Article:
Egypt's elections: don't panic!

Egypt's first post-Mubarak elections are scheduled to begin in less than two weeks. It would be hard to exaggerate how badly the Supreme Council of the Armed Forces (SCAF) has prepared for these pivotal transitional elections. The election law is baffling and incoherent. Election preparations seem haphazard. The rules keep changing. People barely know what or who they are voting for. Some activists plan to boycott. Islamists seem poised to win big. The election is shaping up to be far messier and difficult than it needed to be. 

And yet despite all of that, holding these elections is still the right move. For Egypt to make a transition to a more democratic, legitimate and accountable political order it has to actually start making that transition. And that means elections. And here, there are some all too rare good signs. There has been no backsliding on the SCAF's commitment to hold these elections despite ample opportunity to postpone them, and there will even be international observers of a sort. On the other side, while some activists have decided to boycott the election they seem to be in the minority. And the Obama administration recognizes the importance of the election and is determined to do what it can to hold the SCAF to its commitments and to assist with the transition. Holding elections now still remains the best choice for Egypt. But everyone needs to prepare for the likely outcome to make sure that the vote actually does begin a real transition to a democratic Egypt rather than digging its early grave.

I remain broadly optimistic that Egypt, like Tunisia, will make its democratic transition despite all the turbulence. This is not because the SCAF has demonstrated any real commitment to democracy or the rule of law. It is because there is a broad and deep public consensus in support of democracy, and enough powerful competing forces to prevent any easy return to Mubarak-style authoritarian rule. It is also because the Obama administration at the highest levels is determined to help get Egypt right, and has been working hard -- often behind the scenes -- to push the SCAF in the correct direction.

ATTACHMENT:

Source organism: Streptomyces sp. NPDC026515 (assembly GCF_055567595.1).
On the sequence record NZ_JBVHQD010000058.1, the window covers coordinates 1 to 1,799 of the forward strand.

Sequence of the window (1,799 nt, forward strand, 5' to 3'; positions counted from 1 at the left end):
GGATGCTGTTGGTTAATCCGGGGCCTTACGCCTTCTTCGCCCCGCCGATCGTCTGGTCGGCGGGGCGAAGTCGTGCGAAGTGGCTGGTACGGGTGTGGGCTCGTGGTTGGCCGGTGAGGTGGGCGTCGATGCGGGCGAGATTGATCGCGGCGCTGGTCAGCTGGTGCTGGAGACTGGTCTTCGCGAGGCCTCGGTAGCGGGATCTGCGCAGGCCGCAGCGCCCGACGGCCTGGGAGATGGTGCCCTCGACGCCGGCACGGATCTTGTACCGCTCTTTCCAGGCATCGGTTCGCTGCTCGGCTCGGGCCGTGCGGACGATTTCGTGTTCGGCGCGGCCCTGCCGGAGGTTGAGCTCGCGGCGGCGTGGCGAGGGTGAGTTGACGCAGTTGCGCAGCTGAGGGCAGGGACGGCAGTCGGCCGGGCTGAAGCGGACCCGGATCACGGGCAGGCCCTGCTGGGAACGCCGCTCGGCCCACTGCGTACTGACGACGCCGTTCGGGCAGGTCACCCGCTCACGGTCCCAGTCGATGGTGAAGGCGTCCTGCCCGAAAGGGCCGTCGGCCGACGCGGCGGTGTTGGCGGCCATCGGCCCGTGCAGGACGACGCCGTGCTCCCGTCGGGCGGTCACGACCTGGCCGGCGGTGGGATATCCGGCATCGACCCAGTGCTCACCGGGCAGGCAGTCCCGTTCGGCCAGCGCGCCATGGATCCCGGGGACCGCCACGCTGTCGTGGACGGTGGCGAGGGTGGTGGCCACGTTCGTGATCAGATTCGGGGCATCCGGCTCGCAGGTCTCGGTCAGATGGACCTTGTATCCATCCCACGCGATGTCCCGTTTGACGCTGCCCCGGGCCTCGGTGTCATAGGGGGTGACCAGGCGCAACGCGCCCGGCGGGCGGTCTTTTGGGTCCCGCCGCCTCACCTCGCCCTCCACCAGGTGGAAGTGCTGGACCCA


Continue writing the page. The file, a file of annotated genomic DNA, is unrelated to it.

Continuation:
It is also because the SCAF has proven to be politically incompetent. Even if they do hope to remain in power and are scheming to abort the revolution, they just aren't very good at it. For all of their deep and justifiable frustrations, Egypt's activists and the ornery, contentious Egyptian media and new political class have succeeded in making life miserable for the SCAF. The military hasn't gotten comfortable in power. Nor has it been able to demonstrate that it holds the key to restoring public order or getting the economy back on track. Its efforts to impose its authority, with its continued resort to military courts and arrests of prominent activists and increasing censorship, have only made things more unstable. The violence against Copts last month, as well as the military clashes with protestors, left many people frightened. And this may be taking a toll. While public opinion surveys have consistently shown strong support for the SCAF, a new survey published last week shows their public approval dropping by twenty-five points in the last five months (from 86 percent to 61 percent).

There has been a lot of criticism of the decision to hold these elections now. But the other alternatives are all worse. The turbulence, chaos, abuses and violence of SCAF's months in power have proven that their remaining in power does not guarantee stability, a steady hand, or economic revival.  If the SCAF had postponed elections further, as some had hoped, everyone would now be rightly complaining that this proved their intention of holding on to power. If the SCAF had opted to first draft the Constitution, everyone would now be complaining about the composition of the drafting committee and the content of leaked drafts while elections remained only on the distant horizon.